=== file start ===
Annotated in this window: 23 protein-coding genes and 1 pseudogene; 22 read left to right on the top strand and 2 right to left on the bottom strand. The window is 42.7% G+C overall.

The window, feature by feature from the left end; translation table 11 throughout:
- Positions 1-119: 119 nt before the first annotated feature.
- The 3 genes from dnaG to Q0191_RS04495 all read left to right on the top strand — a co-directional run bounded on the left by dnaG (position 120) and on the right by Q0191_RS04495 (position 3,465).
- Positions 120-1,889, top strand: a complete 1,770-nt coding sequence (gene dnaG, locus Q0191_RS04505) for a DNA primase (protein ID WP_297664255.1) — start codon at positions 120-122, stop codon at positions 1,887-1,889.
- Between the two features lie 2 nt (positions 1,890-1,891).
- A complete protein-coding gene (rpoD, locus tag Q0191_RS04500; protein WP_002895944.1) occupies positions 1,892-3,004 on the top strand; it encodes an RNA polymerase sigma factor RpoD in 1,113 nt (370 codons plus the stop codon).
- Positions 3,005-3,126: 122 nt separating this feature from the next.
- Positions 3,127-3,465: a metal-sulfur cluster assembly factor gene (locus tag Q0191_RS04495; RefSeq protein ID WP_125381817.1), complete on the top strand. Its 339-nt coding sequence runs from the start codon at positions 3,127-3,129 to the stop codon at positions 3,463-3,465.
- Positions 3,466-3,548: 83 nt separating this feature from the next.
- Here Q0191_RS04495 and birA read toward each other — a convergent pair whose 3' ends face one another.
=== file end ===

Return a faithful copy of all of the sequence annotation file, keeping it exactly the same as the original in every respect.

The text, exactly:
Annotated in this window: 23 protein-coding genes and 1 pseudogene; 22 read left to right on the top strand and 2 right to left on the bottom strand. The window is 42.7% G+C overall.

The window, feature by feature from the left end; translation table 11 throughout:
- Positions 1-119: 119 nt before the first annotated feature.
- The 3 genes from dnaG to Q0191_RS04495 all read left to right on the top strand — a co-directional run bounded on the left by dnaG (position 120) and on the right by Q0191_RS04495 (position 3,465).
- Positions 120-1,889, top strand: a complete 1,770-nt coding sequence (gene dnaG, locus Q0191_RS04505) for a DNA primase (protein ID WP_297664255.1) — start codon at positions 120-122, stop codon at positions 1,887-1,889.
- Between the two features lie 2 nt (positions 1,890-1,891).
- A complete protein-coding gene (rpoD, locus tag Q0191_RS04500; protein WP_002895944.1) occupies positions 1,892-3,004 on the top strand; it encodes an RNA polymerase sigma factor RpoD in 1,113 nt (370 codons plus the stop codon).
- Positions 3,005-3,126: 122 nt separating this feature from the next.
- Positions 3,127-3,465: a metal-sulfur cluster assembly factor gene (locus tag Q0191_RS04495; RefSeq protein ID WP_125381817.1), complete on the top strand. Its 339-nt coding sequence runs from the start codon at positions 3,127-3,129 to the stop codon at positions 3,463-3,465.
- Positions 3,466-3,548: 83 nt separating this feature from the next.
- Here Q0191_RS04495 and birA read toward each other — a convergent pair whose 3' ends face one another.